Share tips for making and sharing amazing panoramas from your phone.
I love the photosynth app with my iPhone 3gs!
However after adding my PhotoSynth user name to SeaDragon it shows my images but won't open them.
Anyone else had this issue and if so what did you do to overcome it?
I am able to open other peoples PhotoSynth content through SeaDragon iPhone app just not my own. :(
Photo Dog, are you saying that you still have the "Seadragon Mobile" app for your iPhone? I thought that that had been removed from the marketplace. Exactly what app are you having troubles with?
The Photosynth site currently hosts two different imagery formats: photosynths and panoramas.
The "Seadragon Mobile" app only opened the photos in photosynths and only in 2D.
The "iSynth" app opens photos and point clouds in photosynths in 3D, but only low-res versions of the photos. It does not open panoramas as it was made before the Photosynth website supported panoramas.
The "Photosynth" app opens full resolution panoramas, but does not open photosynths.
You can also use your mobile "Safari" web browser to open low resolution versions of panoramas (but not photosynths... yet).
Hopefully that clears things up a little. Write me back if not.
I looked into it a bit further last night and realized what you said. SeaDragon can't open the photosynths but will open photosynth user's panoramas or image collections.
Also found out that Bing has absorbed SeaDragon and killed it off. A shame if you ask me.
The iPhone app is great. You can upload batches of files and then view them SeaDragon style from the iPhone.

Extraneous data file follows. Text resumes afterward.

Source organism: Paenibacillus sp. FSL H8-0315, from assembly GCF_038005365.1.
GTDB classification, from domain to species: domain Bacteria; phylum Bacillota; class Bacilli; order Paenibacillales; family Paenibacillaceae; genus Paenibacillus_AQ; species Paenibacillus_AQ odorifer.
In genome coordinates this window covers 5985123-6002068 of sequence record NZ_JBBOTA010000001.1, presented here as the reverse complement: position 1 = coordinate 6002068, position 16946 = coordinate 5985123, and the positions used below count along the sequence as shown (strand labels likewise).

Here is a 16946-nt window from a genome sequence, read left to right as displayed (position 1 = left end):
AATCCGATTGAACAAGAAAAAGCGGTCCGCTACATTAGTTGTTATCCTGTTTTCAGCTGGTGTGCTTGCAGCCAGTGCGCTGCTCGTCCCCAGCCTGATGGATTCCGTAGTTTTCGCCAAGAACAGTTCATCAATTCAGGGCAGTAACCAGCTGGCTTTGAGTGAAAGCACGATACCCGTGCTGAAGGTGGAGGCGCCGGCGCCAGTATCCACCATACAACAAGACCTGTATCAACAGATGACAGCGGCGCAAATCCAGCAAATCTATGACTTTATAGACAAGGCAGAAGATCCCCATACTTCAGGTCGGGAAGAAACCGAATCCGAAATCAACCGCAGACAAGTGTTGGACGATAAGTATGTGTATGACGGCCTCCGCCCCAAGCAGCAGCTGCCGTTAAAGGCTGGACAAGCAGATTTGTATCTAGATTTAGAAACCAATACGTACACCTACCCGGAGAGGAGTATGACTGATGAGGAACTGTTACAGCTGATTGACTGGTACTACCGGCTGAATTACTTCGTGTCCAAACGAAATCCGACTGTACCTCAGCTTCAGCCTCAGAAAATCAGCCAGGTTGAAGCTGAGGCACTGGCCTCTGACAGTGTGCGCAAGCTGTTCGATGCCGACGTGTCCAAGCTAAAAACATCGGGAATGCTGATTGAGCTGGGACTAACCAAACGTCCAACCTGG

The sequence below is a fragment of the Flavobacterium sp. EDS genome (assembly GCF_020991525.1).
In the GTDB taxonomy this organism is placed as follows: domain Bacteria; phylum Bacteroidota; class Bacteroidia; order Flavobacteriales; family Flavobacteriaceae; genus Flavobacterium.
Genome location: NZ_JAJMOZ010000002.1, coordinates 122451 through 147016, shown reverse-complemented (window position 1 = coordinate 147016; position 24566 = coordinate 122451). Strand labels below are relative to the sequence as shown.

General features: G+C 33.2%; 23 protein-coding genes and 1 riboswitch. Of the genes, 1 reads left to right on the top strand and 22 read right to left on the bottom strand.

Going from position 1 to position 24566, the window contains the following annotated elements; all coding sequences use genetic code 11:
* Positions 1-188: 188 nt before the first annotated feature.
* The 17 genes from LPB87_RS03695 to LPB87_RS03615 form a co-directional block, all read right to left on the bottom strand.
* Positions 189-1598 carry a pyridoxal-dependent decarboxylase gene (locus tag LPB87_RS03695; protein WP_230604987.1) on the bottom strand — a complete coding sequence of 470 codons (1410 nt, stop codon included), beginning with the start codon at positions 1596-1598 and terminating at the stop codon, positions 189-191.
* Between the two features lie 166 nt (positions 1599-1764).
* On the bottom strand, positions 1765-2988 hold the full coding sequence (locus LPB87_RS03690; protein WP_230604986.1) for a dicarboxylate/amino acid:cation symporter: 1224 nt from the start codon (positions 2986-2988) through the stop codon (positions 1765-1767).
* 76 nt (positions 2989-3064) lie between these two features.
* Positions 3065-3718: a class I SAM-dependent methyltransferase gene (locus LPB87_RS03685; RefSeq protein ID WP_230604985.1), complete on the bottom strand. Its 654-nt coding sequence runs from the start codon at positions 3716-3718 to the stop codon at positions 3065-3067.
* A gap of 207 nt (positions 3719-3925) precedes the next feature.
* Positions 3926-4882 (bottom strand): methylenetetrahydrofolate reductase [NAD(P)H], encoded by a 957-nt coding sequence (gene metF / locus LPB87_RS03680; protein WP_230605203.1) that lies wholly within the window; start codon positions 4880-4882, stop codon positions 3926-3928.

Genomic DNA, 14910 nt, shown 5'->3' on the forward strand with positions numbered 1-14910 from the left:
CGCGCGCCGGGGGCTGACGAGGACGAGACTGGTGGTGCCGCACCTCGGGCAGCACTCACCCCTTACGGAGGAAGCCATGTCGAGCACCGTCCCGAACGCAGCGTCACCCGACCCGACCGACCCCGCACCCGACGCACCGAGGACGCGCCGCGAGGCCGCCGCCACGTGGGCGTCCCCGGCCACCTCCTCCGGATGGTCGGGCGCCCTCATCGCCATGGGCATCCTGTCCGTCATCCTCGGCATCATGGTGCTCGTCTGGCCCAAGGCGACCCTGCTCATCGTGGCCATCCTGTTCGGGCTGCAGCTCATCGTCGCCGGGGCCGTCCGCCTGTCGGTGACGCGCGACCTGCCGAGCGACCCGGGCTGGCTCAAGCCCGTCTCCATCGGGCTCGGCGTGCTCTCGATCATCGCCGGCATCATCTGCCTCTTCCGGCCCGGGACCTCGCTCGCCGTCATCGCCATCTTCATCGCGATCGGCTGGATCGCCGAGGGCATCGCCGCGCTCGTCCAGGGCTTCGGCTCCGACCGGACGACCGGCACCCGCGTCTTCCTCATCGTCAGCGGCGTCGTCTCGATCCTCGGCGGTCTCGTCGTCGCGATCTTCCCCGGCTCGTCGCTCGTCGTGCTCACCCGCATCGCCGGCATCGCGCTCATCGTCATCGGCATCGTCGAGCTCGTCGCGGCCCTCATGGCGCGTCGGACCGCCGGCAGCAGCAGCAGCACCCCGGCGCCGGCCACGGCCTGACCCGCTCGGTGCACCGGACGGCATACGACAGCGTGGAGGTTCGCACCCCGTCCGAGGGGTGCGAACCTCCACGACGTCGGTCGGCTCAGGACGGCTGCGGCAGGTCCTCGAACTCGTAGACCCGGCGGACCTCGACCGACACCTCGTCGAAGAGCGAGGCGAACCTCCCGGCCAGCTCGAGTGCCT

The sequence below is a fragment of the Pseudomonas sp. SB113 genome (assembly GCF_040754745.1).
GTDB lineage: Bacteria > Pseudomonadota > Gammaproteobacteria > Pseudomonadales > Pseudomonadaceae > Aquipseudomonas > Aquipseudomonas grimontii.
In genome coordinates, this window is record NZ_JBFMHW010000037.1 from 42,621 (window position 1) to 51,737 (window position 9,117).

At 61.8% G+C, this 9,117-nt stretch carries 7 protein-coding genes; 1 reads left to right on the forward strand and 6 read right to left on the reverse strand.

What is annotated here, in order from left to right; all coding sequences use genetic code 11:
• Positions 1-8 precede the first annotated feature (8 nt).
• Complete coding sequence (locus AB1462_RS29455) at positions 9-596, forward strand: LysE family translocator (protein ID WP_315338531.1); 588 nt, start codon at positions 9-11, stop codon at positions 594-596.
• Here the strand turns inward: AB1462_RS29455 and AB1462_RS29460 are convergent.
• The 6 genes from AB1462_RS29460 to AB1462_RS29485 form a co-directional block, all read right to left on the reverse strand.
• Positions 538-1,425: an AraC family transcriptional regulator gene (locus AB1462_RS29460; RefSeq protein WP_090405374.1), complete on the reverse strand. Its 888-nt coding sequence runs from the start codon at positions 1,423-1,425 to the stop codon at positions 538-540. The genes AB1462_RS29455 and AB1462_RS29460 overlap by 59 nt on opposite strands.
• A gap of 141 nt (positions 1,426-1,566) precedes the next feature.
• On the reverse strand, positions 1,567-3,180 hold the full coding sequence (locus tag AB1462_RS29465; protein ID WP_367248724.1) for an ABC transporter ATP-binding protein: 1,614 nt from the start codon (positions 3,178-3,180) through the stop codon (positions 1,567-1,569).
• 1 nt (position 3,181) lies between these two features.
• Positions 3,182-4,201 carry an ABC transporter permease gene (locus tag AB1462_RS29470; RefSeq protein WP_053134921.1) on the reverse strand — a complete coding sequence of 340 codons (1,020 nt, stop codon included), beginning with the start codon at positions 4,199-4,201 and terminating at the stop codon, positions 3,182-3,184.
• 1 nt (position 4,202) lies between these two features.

Thanks again for the answer.
Also, Safari seems to open synths as well so until PhotoSynth supports viewing other user's content that's the easiest way to do it.
Hi, Photo Dog.
I think you may have understood some of what I was saying, but there seems to be a little confusion on your part about the terms we're using. The things that you are creating and uploading with the Photosynth mobile app on your iPhone and viewing in Safari and the Photosynth app are panoramas - not photosynths.
I don't want to be a killjoy, but I do want to be quite clear. A panorama is not a photosynth and a photosynth is not a single panorama.
A panorama is photos all taken at a single location, looking in all directions and merged into a single chunk of photography. (Ideally, when shooting a panorama, you keep the camera's lens at the same point in the air to capture every direction. More on that here: http://www.youtube.com/watch?v=6XYSJPbwBT4 + http://styleisviolence.com/photosynth-app/ )
On iOS devices, panoramas: